Scientists Reverse Memory Loss With Electrical Pulses Delivered to Brain

Monday, 08 April 2019 - 12:35PM
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Monday, 08 April 2019 - 12:35PM
Scientists Reverse Memory Loss With Electrical Pulses Delivered to Brain
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Composite adapted from Pixabay images
Scientists at Boston University have developed a non-invasive technique that temporarily reverses age-related memory loss. Their research, published today in Nature Neuroscience, focused on restoring working memory. A news article published concurrently with the research describes working memory as "the ability to store behaviorally useful information for a few seconds, [which] declines with age and is considered a core component of cognitive deficits associated with aging."


The researchers asked two groups of young (20 - 29 years old) and old (60 - 76 years old) people to participate in a working memory task while having their brain activity recorded with an electroencephalograph (EEG). The older group performed more poorly on the task than the younger group. The older participants then received 25 minutes of non-invasive electrical brain stimulation administered through the scalp. Following this, they were again asked to complete a working memory task. The researchers found that the older group started performing as well as the younger group and the effects lasted up to 50 minutes. Moreover, the worst performers showed the most improvement.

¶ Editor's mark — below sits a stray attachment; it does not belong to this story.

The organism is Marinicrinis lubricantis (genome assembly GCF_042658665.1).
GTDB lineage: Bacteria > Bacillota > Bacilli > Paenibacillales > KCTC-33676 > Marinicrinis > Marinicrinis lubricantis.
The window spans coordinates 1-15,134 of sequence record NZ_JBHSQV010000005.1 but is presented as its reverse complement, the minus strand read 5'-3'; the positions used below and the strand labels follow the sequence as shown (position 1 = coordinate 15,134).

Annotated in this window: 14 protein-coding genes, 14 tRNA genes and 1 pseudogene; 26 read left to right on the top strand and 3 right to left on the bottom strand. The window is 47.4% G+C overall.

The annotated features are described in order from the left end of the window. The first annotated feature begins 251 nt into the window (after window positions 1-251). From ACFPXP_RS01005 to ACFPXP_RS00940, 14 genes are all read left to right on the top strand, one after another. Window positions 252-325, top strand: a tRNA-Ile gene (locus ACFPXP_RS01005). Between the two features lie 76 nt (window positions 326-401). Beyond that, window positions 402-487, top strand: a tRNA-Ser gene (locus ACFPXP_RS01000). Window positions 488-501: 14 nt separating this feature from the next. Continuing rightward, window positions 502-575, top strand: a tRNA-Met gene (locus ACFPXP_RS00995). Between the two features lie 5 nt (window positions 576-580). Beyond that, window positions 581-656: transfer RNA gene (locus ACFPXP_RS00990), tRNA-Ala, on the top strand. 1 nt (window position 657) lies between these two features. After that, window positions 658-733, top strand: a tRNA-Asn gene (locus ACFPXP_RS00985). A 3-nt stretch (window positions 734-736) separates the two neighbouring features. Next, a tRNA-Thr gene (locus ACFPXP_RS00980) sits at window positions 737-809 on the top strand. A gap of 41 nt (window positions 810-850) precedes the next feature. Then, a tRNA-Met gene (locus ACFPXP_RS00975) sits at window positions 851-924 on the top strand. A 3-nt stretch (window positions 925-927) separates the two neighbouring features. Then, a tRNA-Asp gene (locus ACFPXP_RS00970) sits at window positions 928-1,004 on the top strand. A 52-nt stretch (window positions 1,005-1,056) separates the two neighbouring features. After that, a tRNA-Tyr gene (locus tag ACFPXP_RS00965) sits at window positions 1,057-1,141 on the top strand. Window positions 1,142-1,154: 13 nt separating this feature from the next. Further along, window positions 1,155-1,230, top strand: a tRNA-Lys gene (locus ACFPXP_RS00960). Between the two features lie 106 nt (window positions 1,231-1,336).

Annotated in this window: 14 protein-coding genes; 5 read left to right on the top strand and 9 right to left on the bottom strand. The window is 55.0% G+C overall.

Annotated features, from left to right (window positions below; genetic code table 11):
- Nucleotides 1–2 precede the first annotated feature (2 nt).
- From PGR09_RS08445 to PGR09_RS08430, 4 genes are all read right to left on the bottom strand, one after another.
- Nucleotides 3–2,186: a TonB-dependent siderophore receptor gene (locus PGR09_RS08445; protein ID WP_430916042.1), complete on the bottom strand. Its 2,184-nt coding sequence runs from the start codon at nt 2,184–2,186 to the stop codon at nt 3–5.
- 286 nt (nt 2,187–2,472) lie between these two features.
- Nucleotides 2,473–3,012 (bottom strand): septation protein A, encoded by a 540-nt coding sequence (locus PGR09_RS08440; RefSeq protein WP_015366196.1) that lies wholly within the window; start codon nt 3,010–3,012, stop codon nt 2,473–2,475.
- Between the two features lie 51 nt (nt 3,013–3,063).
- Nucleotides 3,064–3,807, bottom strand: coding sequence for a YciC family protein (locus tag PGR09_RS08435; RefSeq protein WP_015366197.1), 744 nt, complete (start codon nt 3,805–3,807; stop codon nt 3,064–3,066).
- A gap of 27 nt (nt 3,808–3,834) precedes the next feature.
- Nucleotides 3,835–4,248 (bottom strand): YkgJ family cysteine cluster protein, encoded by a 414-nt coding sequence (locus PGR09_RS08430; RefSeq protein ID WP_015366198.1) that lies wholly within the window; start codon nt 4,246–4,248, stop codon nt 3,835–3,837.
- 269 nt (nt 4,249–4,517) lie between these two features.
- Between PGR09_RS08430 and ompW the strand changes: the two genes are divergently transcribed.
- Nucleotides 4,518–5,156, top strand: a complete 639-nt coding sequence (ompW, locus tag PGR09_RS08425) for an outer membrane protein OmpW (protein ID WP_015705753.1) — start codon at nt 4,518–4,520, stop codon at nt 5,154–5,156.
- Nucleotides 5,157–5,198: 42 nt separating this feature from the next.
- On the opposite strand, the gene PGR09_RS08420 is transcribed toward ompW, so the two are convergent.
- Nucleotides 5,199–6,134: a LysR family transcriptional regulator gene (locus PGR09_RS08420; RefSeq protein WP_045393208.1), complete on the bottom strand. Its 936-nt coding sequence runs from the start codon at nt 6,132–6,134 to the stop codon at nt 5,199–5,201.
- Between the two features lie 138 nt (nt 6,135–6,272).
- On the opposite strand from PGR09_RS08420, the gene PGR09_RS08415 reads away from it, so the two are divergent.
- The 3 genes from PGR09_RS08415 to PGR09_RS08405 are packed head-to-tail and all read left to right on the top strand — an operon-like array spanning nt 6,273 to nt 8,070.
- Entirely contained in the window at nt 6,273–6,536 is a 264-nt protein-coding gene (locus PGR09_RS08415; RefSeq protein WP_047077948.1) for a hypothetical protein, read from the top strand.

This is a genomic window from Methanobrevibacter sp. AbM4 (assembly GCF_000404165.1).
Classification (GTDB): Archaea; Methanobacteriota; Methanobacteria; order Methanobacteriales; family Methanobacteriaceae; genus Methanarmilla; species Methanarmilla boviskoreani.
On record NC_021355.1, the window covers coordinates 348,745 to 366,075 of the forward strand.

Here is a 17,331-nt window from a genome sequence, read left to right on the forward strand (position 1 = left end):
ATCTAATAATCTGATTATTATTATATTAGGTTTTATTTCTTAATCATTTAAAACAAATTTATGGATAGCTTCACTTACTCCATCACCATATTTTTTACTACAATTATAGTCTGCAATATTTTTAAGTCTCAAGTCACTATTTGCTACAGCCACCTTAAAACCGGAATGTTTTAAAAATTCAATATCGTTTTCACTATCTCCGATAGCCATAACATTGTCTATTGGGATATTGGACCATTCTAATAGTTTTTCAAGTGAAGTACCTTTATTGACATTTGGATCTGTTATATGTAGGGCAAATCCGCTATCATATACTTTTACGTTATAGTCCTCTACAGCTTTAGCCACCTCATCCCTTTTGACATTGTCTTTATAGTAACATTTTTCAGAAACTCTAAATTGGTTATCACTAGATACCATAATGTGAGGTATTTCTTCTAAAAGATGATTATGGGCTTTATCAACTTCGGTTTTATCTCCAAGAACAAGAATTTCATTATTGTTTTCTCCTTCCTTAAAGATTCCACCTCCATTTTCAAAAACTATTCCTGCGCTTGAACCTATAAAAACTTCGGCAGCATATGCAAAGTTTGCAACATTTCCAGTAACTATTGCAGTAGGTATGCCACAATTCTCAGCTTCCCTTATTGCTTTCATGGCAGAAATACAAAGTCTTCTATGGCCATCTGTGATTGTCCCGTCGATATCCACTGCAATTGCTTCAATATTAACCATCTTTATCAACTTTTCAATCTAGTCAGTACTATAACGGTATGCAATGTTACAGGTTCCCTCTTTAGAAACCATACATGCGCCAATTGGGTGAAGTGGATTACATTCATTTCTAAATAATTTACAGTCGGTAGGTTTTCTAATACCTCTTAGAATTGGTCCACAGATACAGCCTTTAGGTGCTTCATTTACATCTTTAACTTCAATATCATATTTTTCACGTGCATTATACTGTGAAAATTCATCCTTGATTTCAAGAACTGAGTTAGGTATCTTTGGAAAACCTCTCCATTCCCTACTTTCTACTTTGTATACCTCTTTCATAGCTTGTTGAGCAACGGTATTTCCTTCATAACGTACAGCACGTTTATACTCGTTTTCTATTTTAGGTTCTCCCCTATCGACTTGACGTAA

Despite the marked improvement, other scientists were quick to caution that there was nothing to suggest a long-term benefit. In an interview with The Independent, Oxford University Professor Dorothy Bishop noted that "there is no indication that any beneficial effects of stimulation persist beyond the experimental session."


Although the effects were only temporary, the researchers were optimistic about the possibilities revealed by their findings, writing that "future research will be important to determine the full time course of the stimulation-induced behavioral advantages and whether they can transfer to other working-memory functions (for example, capacity, updating, switching) and higher-order cognitive abilities that rely on working memory, such as language comprehension, mathematical competence, and decision-making." 


"Age-related changes are not unchangeable," Boston University neuroscientist Robert Reinhart and study author told The Guardian. "We can bring back the superior working memory function that you had when you were much younger." 

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